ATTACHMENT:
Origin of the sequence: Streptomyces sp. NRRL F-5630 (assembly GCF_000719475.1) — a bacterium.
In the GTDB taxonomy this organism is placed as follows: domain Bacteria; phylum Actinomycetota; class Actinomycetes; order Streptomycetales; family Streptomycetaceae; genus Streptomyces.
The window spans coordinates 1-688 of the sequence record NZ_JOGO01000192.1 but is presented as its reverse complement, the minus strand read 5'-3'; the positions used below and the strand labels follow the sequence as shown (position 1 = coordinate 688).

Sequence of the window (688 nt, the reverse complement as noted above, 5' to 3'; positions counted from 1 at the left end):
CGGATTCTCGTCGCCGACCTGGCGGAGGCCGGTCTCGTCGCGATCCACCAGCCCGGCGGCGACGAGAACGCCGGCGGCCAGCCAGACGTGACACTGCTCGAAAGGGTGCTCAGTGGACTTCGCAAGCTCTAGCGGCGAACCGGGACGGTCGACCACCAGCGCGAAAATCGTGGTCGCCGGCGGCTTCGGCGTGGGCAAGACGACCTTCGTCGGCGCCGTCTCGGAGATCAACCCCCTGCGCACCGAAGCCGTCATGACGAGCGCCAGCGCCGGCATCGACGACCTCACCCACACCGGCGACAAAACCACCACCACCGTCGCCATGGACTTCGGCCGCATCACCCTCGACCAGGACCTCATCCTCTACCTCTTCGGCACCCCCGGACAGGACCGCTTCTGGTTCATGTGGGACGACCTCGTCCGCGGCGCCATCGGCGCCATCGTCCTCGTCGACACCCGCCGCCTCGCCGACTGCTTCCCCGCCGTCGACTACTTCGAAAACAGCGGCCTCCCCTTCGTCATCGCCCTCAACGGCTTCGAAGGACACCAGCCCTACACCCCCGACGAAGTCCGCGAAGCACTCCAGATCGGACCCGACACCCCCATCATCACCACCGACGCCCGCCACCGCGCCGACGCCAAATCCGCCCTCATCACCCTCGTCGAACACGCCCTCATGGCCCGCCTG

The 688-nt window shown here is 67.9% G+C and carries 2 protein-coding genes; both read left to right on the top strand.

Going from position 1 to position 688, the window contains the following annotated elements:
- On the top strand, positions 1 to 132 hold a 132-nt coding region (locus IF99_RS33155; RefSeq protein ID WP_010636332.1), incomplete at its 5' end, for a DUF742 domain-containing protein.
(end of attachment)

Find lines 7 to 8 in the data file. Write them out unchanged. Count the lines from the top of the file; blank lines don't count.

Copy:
Going from position 1 to position 688, the window contains the following annotated elements:
- On the top strand, positions 1 to 132 hold a 132-nt coding region (locus IF99_RS33155; RefSeq protein ID WP_010636332.1), incomplete at its 5' end, for a DUF742 domain-containing protein.